Unity Challenge: Habit-building

Leon Antonio Outar

Leon Antonio Outar is a trainee psychologist, PhD researcher, published author, and qualified personal trainer who specialises in body image, physical activity adherence and addiction, weight-management, motivation and psychological wellbeing.

Unity Challenge: Habit-building

Discover the psychology behind forming new habits
Discover the psychology behind forming new habits

Unity Challenge: Habit-building

Around 80% of us have given up on new year's resolutions by February, while only 8% see them out. Learn how to form new habits that will actually stick with advice from psychologist and personal trainer, Leon Antonio-Outar, to make this year your healthiest, most productive yet.

Leon Antonio Outar

Leon Antonio Outar is a trainee psychologist, PhD researcher, published author, and qualified personal trainer who specialises in body image, physical activity adherence and addiction, weight-management, motivation and psychological wellbeing.

Actions

1
Progression is key

Set easy goals

Start off super easy. Never run before? Commit to no more than one run a week, at first. Any more could leave you sore, struggling, and generally disliking the way running makes you feel.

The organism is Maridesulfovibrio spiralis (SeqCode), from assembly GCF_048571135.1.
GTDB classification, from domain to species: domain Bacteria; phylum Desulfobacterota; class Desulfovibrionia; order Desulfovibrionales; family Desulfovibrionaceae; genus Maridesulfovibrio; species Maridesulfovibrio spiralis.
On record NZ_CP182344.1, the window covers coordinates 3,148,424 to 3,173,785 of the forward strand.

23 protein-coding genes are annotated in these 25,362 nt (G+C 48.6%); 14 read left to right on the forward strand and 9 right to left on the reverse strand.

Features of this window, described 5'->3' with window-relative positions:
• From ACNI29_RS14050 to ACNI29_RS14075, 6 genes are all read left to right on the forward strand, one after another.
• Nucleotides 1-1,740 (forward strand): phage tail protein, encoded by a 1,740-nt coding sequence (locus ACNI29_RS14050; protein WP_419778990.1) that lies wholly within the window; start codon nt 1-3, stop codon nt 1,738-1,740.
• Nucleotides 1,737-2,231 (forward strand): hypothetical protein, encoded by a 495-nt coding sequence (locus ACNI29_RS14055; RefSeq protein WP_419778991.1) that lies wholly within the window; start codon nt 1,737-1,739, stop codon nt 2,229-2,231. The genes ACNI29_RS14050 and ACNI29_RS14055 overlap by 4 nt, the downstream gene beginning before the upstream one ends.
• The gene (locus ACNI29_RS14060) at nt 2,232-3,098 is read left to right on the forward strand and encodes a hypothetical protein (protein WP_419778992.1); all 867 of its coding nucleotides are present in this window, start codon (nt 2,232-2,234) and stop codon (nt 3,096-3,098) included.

Want to eat less sugar? Set staggered goals to wean yourself off rather than trying to go cold turkey and finding yourself low on energy, which makes everything harder.

Don’t decide to try and train at 6am everyday if you know you’ll never be able to drag yourself out of bed to do it. You'll already be setting yourself up to fail.

By setting a goal you can actually achieve, you'll start building positive associations with that behaviour and enjoying those lovely dopamine hits your brain rewards you with for getting stuff done, rather than developing negative feelings of failure than often lead to quitting.

2
Time is of the essence

Consider when, not just what

If you're resolving to train more, for example, pick specific days and times to commit to. Not only will this help your brain start building contextual clues that make getting started so much easier, building a routine is essential if you want to do something regularly.

Otherwise, before you know it, the days and the weeks will have gone by and you will somehow just never have found the time...

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3
Create positive associations

Reward yourself

Whatever new habit(s) you're trying to form, you need to create as many positive associations with the behaviour as possible to increase your chances of staying on track.

Treat yourself to a (healthy, of course!) takeway after training, buy yourself something nice after each month of sticking to your new routine, allow yourself to binge a TV show with no shame - whatever makes you happy.

As long as your reward doesn't totally derail any gains your new habits may have helped you make – all-night benders can never be justfied no matter how may reps you smashed out at the gym – the longer-term advantage of sticking with your goals far outweighs the damage done by the odd pint, slice of cake, or Keeping Up With The Kardashians binge! Well, maybe not that last one...

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